Taking screenshots on your MacBook, iMac, iPhone, or iPad is a great way to save things. Rather than save a link to a web page, you can save a picture of it, so you can see it exactly as it was at the time you shot it. You may want to do this when you’ve bought something online and want to keep a record of the purchase confirmation. You may also take screenshots just to remember items you’ve been shopping for on your iPhone or iPad, or to send to a friend to show them something you’ve discovered. You may take a screenshot of some text to post on social media, or take snapshots of friends in a FaceTime call. Or, you may need to take screenshots to demonstrate a problem with your device.
On macOS, iOS, and iPadOS, it’s easy to take screenshots, crop them, and annotate them, and they save to the Photos app (or to the Finder on your Mac), so you can access them quickly. You can even take screenshots of your Apple Watch and the Apple TV.
Here’s how to take screenshots on all of your Apple devices.
Shoot and save screenshots on your Mac
The Mac has always had easy ways to take screenshots. These were long available using keyboard shortcuts, but a Grab app was present until macOS 10.13 High Sierra. In macOS 14, Mojave, this was replaced with Screenshot, a more powerful and flexible app. You can launch this app by double-clicking it – it’s found in /Applications/Utilities – but it’s easiest to just use the system-wide keyboard shortcuts that invoke its features. If you’re used to using the Print Screen key on Windows, Mac keyboards don’t have this key, and instead use a number of keyboard shortcuts.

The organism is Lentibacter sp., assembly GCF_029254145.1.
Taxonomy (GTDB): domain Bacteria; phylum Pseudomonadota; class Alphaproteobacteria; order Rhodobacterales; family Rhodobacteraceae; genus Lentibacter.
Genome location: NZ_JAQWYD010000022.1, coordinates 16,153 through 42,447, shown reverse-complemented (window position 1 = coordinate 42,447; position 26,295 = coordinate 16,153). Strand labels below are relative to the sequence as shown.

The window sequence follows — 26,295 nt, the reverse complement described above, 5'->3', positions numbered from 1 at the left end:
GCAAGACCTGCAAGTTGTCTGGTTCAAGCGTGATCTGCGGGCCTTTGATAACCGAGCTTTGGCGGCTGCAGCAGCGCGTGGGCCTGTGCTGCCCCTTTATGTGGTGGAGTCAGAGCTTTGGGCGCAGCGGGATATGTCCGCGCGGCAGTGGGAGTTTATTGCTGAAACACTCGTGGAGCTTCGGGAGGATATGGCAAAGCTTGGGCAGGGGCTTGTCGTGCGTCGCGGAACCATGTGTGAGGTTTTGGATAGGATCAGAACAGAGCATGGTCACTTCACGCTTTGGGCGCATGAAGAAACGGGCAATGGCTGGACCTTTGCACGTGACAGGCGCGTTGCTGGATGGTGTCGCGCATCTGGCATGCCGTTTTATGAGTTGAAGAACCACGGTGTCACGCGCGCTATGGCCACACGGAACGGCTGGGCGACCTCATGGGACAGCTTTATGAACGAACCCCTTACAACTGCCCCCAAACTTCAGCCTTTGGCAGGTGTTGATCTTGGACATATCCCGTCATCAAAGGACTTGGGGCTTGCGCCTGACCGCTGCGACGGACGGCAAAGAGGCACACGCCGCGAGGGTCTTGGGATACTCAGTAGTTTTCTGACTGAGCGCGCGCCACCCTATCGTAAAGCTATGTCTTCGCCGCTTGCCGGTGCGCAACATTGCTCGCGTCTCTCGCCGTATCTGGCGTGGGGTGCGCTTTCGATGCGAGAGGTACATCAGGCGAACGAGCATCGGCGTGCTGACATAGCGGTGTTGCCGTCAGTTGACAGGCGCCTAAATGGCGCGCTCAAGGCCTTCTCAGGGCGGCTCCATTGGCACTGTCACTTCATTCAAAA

On the Mac, Command-Shift-3 takes a screenshot of the entire screen. When you press those keys, you’ll hear a camera shutter sound and the screenshot will be saved to your Desktop as a PNG file. The document’s filename will include the date and time the screenshot was taken.
Video content protected with HDCP (High-bandwidth Digital Content Protection) – such as a movie or TV show in the TV app – will be blacked out, but otherwise your image will show everything that was on your screen when you took the screenshot.
But you can do much more than take a screenshot of your entire display. There are several types of screenshots you can take, each with its own keyboard shortcut, whether you use an iMac, MacBook, or a Mac mini with an external display.
If you click Options, a menu gives you a number of options for your screenshot or screen recording.
Take a screenshots of an entire web page in Safari
None of the above options can shoot a lengthy web page that spans several screens; they only take screenshots of what you can see. If you do want a screenshot of an entire web page, you can use the Awesome Screenshot extension in Safari for that.
Where screenshots get saved on Mac
By default, when you take screenshots on a Mac, they are saved on your Desktop. Some people are fine with saving them there; others find that it makes too much clutter. If you use screenshots often, you might want to create a Screenshots folder somewhere and change the location where screenshots are stored.
To do this, press Command-Shift-5, click Options, and in the Options menu, you’ll see a number of locations (as in the screenshot above). If you want to save your screenshots to a custom folder, click Other Location and choose a folder, or click New Folder to create one. In my example above, I save my screenshots to a folder named Screenshots, in my Documents folder. All future screenshots will be saved to that location, not just those that you initiate using this screenshot tool.
Crop and annotate screenshots